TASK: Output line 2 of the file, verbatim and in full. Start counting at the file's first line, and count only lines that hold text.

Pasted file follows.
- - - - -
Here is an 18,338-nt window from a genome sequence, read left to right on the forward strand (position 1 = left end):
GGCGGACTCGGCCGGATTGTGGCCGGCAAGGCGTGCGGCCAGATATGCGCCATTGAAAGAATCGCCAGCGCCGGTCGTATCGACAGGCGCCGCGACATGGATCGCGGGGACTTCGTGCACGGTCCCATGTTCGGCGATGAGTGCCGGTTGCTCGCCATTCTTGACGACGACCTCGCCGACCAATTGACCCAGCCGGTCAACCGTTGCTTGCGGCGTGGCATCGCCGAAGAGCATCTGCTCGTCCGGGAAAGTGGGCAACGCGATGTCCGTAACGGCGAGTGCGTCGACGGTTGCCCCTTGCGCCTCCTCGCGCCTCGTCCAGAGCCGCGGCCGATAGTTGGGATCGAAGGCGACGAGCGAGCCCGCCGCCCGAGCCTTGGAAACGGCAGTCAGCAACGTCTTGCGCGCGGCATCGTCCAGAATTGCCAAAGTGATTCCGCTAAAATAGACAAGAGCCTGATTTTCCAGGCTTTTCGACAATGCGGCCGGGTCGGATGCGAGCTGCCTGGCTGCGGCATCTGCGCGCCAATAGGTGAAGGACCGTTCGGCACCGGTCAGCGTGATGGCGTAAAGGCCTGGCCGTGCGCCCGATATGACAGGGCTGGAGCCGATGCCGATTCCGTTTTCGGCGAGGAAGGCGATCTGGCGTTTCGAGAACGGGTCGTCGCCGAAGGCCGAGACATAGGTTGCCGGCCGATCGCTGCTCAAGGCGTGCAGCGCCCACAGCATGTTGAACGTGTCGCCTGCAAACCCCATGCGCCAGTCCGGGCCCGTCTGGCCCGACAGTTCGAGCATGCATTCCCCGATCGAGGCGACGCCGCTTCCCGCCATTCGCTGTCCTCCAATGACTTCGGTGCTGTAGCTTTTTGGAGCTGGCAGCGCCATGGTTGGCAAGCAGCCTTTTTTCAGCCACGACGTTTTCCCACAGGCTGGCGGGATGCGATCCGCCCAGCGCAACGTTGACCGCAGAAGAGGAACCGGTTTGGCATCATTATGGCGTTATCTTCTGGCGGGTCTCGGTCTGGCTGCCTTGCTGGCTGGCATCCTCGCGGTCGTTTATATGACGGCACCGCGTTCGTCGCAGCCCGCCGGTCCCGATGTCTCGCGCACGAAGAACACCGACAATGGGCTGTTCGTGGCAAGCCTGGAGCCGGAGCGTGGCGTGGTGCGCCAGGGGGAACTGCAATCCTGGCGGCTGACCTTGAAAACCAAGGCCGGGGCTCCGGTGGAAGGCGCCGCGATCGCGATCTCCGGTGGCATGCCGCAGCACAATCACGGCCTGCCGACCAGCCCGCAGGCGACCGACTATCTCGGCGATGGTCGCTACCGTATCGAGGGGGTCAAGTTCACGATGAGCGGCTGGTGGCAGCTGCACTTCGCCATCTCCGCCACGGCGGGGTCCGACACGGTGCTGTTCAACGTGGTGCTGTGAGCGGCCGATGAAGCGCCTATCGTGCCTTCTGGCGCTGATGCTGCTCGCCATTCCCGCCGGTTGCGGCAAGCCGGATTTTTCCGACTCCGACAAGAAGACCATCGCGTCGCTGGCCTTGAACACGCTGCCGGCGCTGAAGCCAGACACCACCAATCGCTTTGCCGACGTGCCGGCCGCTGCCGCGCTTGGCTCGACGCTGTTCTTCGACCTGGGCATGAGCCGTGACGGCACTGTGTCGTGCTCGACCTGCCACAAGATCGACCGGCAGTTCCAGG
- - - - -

GGCGGACTCGGCCGGATTGTGGCCGGCAAGGCGTGCGGCCAGATATGCGCCATTGAAAGAATCGCCAGCGCCGGTCGTATCGACAGGCGCCGCGACATGGATCGCGGGGACTTCGTGCACGGTCCCATGTTCGGCGATGAGTGCCGGTTGCTCGCCATTCTTGACGACGACCTCGCCGACCAATTGACCCAGCCGGTCAACCGTTGCTTGCGGCGTGGCATCGCCGAAGAGCATCTGCTCGTCCGGGAAAGTGGGCAACGCGATGTCCGTAACGGCGAGTGCGTCGACGGTTGCCCCTTGCGCCTCCTCGCGCCTCGTCCAGAGCCGCGGCCGATAGTTGGGATCGAAGGCGACGAGCGAGCCCGCCGCCCGAGCCTTGGAAACGGCAGTCAGCAACGTCTTGCGCGCGGCATCGTCCAGAATTGCCAAAGTGATTCCGCTAAAATAGACAAGAGCCTGATTTTCCAGGCTTTTCGACAATGCGGCCGGGTCGGATGCGAGCTGCCTGGCTGCGGCATCTGCGCGCCAATAGGTGAAGGACCGTTCGGCACCGGTCAGCGTGATGGCGTAAAGGCCTGGCCGTGCGCCCGATATGACAGGGCTGGAGCCGATGCCGATTCCGTTTTCGGCGAGGAAGGCGATCTGGCGTTTCGAGAACGGGTCGTCGCCGAAGGCCGAGACATAGGTTGCCGGCCGATCGCTGCTCAAGGCGTGCAGCGCCCACAGCATGTTGAACGTGTCGCCTGCAAACCCCATGCGCCAGTCCGGGCCCGTCTGGCCCGACAGTTCGAGCATGCATTCCCCGATCGAGGCGACGCCGCTTCCCGCCATTCGCTGTCCTCCAATGACTTCGGTGCTGTAGCTTTTTGGAGCTGGCAGCGCCATGGTTGGCAAGCAGCCTTTTTTCAGCCACGACGTTTTCCCACAGGCTGGCGGGATGCGATCCGCCCAGCGCAACGTTGACCGCAGAAGAGGAACCGGTTTGGCATCATTATGGCGTTATCTTCTGGCGGGTCTCGGTCTGGCTGCCTTGCTGGCTGGCATCCTCGCGGTCGTTTATATGACGGCACCGCGTTCGTCGCAGCCCGCCGGTCCCGATGTCTCGCGCACGAAGAACACCGACAATGGGCTGTTCGTGGCAAGCCTGGAGCCGGAGCGTGGCGTGGTGCGCCAGGGGGAACTGCAATCCTGGCGGCTGACCTTGAAAACCAAGGCCGGGGCTCCGGTGGAAGGCGCCGCGATCGCGATCTCCGGTGGCATGCCGCAGCACAATCACGGCCTGCCGACCAGCCCGCAGGCGACCGACTATCTCGGCGATGGTCGCTACCGTATCGAGGGGGTCAAGTTCACGATGAGCGGCTGGTGGCAGCTGCACTTCGCCATCTCCGCCACGGCGGGGTCCGACACGGTGCTGTTCAACGTGGTGCTGTGAGCGGCCGATGAAGCGCCTATCGTGCCTTCTGGCGCTGATGCTGCTCGCCATTCCCGCCGGTTGCGGCAAGCCGGATTTTTCCGACTCCGACAAGAAGACCATCGCGTCGCTGGCCTTGAACACGCTGCCGGCGCTGAAGCCAGACACCACCAATCGCTTTGCCGACGTGCCGGCCGCTGCCGCGCTTGGCTCGACGCTGTTCTTCGACCTGGGCATGAGCCGTGACGGCACTGTGTCGTGCTCGACCTGCCACAAGATCGACCGGCAGTTCCAGG